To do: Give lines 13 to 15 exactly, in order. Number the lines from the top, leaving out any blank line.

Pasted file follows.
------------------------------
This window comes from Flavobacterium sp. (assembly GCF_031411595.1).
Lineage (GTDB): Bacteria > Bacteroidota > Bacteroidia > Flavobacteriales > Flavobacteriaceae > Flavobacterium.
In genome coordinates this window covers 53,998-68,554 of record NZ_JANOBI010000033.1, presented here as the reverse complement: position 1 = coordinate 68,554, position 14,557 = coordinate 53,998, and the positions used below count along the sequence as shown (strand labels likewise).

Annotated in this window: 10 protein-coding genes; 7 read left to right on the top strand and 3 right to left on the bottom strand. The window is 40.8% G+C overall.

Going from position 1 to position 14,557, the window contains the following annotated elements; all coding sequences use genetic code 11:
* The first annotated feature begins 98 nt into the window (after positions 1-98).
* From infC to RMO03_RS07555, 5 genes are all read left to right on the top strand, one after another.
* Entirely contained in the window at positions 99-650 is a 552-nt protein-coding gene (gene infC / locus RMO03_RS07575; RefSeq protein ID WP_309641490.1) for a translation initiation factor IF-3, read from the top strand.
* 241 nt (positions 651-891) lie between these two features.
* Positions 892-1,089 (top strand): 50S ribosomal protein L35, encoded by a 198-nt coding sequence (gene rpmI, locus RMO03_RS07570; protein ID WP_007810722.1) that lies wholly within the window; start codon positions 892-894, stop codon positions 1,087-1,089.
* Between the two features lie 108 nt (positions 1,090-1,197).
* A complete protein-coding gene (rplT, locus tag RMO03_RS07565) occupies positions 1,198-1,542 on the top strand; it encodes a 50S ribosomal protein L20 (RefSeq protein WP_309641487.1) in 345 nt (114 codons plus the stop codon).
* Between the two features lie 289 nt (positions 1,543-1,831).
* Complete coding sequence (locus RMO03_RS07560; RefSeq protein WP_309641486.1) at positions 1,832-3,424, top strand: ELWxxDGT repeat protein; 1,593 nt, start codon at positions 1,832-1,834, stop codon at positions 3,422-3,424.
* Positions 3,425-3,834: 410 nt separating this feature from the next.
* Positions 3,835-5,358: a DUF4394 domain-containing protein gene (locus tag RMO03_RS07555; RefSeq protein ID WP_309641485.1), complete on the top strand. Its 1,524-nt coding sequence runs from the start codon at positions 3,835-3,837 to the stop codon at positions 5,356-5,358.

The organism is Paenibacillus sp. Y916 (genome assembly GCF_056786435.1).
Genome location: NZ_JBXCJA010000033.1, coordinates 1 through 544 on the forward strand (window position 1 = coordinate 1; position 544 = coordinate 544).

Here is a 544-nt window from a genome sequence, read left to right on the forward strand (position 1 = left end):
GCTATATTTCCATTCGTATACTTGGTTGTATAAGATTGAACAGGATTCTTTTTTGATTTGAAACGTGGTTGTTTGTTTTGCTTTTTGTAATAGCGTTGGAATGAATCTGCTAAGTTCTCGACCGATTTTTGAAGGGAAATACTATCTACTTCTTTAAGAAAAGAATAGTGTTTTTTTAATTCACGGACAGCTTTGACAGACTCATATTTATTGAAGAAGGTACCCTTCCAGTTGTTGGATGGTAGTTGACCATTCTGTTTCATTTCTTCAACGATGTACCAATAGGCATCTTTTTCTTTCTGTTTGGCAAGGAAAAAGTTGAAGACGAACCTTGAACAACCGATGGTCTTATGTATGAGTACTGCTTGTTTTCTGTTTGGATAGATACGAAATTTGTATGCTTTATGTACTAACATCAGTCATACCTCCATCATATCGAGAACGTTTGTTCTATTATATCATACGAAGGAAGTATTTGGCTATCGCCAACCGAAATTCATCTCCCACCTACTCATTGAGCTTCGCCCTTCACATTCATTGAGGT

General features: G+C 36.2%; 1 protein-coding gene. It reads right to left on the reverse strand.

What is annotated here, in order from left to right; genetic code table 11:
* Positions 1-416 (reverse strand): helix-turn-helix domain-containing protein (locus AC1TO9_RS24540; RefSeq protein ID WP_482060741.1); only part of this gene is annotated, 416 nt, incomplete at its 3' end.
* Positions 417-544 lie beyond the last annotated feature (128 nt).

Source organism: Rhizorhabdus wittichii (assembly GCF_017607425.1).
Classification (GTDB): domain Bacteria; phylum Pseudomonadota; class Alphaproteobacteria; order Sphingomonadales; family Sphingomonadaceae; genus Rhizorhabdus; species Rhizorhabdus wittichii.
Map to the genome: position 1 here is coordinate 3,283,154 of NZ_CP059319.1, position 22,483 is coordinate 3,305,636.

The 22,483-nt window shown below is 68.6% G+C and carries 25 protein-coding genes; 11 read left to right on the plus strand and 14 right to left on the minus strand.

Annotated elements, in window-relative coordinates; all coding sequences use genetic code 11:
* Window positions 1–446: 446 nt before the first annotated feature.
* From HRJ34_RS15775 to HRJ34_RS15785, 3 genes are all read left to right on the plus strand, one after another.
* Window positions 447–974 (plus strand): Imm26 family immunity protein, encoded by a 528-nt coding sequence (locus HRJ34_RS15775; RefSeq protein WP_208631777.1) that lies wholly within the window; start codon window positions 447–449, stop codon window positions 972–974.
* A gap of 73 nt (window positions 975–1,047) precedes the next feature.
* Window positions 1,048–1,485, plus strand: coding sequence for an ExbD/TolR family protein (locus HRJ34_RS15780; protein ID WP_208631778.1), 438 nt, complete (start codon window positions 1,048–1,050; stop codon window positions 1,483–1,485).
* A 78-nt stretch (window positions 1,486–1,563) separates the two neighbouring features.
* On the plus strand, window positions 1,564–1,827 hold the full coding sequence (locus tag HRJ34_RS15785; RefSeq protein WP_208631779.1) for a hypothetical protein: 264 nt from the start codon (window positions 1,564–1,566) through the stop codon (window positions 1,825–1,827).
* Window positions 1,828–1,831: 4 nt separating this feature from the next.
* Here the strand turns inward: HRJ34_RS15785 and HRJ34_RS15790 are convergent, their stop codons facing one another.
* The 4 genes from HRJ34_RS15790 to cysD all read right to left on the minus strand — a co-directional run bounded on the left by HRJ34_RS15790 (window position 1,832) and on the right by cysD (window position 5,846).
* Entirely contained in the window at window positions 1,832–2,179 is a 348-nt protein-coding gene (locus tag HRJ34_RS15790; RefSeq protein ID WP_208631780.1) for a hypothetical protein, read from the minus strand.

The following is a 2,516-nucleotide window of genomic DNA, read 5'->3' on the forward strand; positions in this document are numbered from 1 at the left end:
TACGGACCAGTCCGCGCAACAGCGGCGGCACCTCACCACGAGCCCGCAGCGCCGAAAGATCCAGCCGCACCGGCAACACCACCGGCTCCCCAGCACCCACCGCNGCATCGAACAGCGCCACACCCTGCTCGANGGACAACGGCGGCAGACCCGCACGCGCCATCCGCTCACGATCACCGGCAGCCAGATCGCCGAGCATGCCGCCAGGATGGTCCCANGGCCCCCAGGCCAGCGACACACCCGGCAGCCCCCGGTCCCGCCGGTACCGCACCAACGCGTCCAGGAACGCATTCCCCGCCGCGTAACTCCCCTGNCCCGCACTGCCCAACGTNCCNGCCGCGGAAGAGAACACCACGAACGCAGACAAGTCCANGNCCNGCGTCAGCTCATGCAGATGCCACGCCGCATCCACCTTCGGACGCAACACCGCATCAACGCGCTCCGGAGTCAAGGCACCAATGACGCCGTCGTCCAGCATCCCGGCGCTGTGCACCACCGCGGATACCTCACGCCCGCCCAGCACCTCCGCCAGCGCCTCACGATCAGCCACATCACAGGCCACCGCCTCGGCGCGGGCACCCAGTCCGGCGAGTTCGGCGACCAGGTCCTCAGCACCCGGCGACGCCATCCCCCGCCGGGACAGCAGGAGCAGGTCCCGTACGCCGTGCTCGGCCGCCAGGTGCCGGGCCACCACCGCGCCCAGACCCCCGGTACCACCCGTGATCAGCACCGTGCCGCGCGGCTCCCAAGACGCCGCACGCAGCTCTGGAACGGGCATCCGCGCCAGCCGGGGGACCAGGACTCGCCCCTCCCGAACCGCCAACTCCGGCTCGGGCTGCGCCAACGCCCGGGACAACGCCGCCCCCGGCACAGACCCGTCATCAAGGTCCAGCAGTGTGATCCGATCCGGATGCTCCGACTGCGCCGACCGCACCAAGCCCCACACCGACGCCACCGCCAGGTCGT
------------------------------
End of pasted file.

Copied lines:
* Between the two features lie 289 nt (positions 1,543-1,831).
* Complete coding sequence (locus RMO03_RS07560; RefSeq protein WP_309641486.1) at positions 1,832-3,424, top strand: ELWxxDGT repeat protein; 1,593 nt, start codon at positions 1,832-1,834, stop codon at positions 3,422-3,424.
* Positions 3,425-3,834: 410 nt separating this feature from the next.